After suffering three straight losses to Dallas, Minnesota, and Winnipeg, from November 28th to December 1st, the Golden Knights went on an unprecedented 13-game point streak which included six straight home wins. In the middle of that month-long run, I felt they were going to win no matter what. At that point, the team was 27-9-2 and the only thing I was worried about was that I did not want the loss column to go into double digits. And I, along with every Golden Knights fan, had completely lost my mind on how good this team really was.

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Who We’re Watching At Development Camp

Four of a Kind (Cody Glass, Nick Suzuki, Erik Brannstrom, Nic Hague)

href=”http://sinbin.vegas/wp-content/uploads/2018/06/VGKCamp172.jpg”> It’s going to take a lot, but this year McPhee may actually consider giving a roster spot to a rookie. (Photo Credit: SinBin.vegas Photographer Brandon Andreasen)[/

The question for these four is if any of them are ready to take the next step to play in the NHL next season. George McPhee called it a long shot that any of the four make the roster, but if they are going to, the path starts now. They’d have to clearly rise above everyone else to even have a chance. Last year, Brannstrom was the most impressive, but the junior seasons of Glass, Suzuki, and Hague give hope they’ll come in and shine this week.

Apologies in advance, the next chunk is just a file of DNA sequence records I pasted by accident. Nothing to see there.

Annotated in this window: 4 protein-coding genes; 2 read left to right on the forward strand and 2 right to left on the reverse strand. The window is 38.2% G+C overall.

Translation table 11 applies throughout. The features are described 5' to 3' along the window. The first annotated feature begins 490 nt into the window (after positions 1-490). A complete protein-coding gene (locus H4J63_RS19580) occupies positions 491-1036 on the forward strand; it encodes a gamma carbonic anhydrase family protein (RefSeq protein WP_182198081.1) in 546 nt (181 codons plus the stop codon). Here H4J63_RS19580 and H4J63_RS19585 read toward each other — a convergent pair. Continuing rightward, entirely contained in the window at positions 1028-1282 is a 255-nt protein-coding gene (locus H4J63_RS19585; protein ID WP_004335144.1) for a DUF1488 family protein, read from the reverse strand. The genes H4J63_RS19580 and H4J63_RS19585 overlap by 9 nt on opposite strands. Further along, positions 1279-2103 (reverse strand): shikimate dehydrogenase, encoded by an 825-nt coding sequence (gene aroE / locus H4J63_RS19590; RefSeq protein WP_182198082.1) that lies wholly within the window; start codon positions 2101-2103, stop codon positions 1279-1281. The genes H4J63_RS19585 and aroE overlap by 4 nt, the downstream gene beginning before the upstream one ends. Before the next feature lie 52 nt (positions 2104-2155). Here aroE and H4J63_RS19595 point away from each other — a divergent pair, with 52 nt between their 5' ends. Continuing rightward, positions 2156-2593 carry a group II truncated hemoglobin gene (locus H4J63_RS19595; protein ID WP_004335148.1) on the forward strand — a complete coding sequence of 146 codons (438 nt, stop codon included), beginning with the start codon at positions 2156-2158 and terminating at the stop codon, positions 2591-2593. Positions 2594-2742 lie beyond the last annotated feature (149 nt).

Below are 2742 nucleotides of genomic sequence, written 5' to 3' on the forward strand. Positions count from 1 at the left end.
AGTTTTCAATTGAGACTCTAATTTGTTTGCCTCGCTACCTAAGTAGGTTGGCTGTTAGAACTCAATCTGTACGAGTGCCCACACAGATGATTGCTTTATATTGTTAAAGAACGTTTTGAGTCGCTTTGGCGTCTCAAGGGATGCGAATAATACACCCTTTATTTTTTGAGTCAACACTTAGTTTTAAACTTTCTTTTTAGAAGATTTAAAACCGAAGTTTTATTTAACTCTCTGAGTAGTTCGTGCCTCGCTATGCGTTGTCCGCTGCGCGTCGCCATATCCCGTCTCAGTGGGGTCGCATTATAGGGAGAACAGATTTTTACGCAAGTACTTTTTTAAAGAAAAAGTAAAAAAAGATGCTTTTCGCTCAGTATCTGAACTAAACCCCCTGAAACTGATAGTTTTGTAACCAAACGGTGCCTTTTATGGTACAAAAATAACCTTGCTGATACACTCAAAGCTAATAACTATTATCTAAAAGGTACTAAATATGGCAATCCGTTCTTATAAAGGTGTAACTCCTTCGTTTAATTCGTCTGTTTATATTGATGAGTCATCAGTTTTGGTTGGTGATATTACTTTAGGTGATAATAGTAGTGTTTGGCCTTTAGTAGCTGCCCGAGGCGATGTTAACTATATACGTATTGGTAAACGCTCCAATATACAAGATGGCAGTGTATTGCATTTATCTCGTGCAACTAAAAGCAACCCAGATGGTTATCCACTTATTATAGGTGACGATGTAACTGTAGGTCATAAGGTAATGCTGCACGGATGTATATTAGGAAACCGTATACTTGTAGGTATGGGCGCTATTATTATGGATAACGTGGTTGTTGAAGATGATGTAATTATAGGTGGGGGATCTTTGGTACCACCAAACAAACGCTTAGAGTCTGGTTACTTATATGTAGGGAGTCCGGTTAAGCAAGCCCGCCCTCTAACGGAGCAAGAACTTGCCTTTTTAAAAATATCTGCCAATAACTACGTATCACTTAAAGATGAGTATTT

Zach Whitecloud

Whitecloud has a chance to be this year’s Alex Tuch. Last year the 21-year-old Tuch looked like a man amongst boys at Development Camp and it began his path to earning a spot on the Golden Knights roster full time. As it currently stands, there does look to be a spot open for Whitecloud to slide into, but he has to be great starting this week to get it. Whitecloud won’t be the oldest player in camp, but it needs to look like he is. He should be without question the most pro-ready player at Development Camp. By the time the week is out, making sure that is clear would go a long way to McPhee penciling him into the plans to start out next season.

Jimmy Schuldt

Many of the players at Development Camp for the Golden Knights are not under Vegas’ control, Schuldt is the most intriguing of them all. Like Whitecloud was a year ago, Schuldt is one of the most coveted undrafted NCAA free agents and will be free to sign with any team when his next season at St. Cloud University is over. A Hobey Baker finalist, he’s an offensive-minded defenseman who was the captain of his team as a junior.

Last year at this time he was in the Montreal Canadiens Development Camp and the Habs have reportedly been keeping their eyes on Schuldt ever since.  McPhee proved a year ago that he’s willing to sign a player like Schuldt and hand him an immediate roster spot right out of college. Being invited to Vegas’ camp is a good sign the Golden Knights like the player and may consider signing him when he’s eligible. However, coming to camp doesn’t always mean you have a leg up on signing the player. Zach Whitecloud was in Kings camp last year, and we all know how that worked out.